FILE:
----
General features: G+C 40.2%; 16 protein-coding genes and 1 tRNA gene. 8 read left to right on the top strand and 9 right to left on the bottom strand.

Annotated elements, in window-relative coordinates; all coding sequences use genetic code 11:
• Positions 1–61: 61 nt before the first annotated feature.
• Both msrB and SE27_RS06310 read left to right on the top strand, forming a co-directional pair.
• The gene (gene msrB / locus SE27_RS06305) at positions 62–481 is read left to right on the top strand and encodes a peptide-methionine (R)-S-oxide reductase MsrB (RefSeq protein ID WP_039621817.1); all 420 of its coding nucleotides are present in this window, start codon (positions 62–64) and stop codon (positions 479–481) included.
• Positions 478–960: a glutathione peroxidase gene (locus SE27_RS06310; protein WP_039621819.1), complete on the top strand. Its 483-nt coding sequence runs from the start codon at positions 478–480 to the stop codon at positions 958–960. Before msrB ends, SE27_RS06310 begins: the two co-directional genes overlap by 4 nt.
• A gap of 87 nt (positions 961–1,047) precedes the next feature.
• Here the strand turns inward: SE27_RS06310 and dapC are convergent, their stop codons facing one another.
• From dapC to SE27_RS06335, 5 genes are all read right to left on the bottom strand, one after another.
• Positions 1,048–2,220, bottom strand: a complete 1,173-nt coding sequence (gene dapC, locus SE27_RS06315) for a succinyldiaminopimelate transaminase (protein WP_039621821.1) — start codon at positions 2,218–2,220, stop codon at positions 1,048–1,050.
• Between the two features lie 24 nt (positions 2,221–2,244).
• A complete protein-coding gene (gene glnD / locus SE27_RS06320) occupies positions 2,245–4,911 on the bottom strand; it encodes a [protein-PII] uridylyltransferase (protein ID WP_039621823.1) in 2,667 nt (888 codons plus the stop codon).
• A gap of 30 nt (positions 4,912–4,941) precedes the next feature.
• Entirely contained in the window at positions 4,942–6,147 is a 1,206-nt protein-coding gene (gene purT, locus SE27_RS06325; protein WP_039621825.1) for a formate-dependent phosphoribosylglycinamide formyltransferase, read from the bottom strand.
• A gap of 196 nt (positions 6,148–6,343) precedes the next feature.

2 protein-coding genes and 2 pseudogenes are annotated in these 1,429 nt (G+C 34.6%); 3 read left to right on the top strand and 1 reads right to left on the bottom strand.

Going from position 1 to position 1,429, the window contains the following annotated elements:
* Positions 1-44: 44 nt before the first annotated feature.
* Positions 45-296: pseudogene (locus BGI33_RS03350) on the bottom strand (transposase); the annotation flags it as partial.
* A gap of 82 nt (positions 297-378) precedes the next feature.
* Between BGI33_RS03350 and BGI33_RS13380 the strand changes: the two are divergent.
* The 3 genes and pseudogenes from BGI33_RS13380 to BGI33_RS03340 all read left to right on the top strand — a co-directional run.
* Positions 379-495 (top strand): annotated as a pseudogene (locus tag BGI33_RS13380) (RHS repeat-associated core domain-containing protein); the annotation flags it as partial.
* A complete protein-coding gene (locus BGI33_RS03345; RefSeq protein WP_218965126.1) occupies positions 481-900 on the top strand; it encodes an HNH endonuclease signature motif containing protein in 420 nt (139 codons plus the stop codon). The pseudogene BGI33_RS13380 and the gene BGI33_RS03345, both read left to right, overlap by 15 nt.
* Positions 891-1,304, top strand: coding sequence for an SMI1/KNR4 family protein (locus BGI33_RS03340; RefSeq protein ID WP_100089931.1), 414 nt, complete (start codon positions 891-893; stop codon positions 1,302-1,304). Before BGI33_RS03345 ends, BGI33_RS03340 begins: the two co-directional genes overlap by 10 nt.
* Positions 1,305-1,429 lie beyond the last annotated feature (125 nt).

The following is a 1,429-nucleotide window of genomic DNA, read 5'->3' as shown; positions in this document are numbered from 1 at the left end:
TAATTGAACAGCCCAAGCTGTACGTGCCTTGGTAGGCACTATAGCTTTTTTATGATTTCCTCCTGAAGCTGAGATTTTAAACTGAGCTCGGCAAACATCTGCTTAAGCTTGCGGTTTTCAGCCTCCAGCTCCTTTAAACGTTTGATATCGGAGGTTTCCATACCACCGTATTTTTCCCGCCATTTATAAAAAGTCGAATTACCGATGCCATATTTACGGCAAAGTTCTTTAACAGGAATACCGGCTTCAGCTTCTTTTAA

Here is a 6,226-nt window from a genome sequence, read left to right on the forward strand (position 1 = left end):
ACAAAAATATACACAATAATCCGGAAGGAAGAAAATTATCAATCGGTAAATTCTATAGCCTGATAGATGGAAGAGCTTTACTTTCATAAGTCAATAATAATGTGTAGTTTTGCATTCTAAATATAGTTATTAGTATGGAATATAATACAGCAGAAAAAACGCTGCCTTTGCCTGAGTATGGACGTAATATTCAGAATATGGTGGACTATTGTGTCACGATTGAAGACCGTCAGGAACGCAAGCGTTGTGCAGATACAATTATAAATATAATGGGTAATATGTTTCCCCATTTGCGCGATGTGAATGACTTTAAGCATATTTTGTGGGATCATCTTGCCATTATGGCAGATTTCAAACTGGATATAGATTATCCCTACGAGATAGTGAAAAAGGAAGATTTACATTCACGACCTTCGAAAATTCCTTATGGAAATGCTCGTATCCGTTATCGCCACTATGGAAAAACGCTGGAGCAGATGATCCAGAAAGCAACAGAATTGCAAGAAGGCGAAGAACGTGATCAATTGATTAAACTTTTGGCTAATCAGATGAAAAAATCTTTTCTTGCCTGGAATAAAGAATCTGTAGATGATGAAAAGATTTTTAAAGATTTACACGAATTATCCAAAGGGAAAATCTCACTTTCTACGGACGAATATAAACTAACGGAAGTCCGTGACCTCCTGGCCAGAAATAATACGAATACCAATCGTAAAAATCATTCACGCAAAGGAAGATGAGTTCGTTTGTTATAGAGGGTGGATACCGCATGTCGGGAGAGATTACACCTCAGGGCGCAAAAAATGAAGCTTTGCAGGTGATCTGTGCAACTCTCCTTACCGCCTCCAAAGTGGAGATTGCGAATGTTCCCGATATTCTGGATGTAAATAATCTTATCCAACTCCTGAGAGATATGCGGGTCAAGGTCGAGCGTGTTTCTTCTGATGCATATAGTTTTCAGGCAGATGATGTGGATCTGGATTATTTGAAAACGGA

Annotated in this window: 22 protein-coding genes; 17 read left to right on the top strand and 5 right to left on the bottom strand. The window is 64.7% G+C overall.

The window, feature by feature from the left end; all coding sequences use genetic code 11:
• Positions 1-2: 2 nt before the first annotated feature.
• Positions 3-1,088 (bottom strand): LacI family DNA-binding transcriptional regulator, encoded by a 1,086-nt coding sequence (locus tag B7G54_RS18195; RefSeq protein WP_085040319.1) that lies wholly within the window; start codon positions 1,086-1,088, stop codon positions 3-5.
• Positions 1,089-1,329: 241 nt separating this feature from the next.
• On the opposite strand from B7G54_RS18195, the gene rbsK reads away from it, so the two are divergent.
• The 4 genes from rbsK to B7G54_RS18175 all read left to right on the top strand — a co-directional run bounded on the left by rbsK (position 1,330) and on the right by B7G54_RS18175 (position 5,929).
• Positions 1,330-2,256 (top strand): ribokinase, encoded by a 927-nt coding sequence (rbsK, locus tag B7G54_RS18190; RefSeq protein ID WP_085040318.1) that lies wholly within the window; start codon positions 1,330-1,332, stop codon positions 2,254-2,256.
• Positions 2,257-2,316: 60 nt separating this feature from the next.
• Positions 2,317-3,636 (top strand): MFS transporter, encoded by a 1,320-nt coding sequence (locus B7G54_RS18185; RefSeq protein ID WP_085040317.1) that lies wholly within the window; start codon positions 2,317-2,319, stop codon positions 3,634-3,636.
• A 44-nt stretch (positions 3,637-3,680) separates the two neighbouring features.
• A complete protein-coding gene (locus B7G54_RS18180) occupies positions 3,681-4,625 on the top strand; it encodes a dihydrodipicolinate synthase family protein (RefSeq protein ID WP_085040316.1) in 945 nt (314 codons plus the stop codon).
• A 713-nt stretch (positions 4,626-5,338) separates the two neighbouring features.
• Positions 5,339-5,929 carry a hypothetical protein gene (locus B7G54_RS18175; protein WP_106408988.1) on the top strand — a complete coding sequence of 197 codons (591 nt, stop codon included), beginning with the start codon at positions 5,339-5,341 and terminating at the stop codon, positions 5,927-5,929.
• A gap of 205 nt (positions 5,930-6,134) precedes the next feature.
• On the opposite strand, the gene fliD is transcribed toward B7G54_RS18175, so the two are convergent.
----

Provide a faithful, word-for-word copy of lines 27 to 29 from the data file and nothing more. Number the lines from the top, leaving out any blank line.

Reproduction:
The following is a 1,429-nucleotide window of genomic DNA, read 5'->3' as shown; positions in this document are numbered from 1 at the left end:
TAATTGAACAGCCCAAGCTGTACGTGCCTTGGTAGGCACTATAGCTTTTTTATGATTTCCTCCTGAAGCTGAGATTTTAAACTGAGCTCGGCAAACATCTGCTTAAGCTTGCGGTTTTCAGCCTCCAGCTCCTTTAAACGTTTGATATCGGAGGTTTCCATACCACCGTATTTTTCCCGCCATTTATAAAAAGTCGAATTACCGATGCCATATTTACGGCAAAGTTCTTTAACAGGAATACCGGCTTCAGCTTCTTTTAA

Here is a 6,226-nt window from a genome sequence, read left to right on the forward strand (position 1 = left end):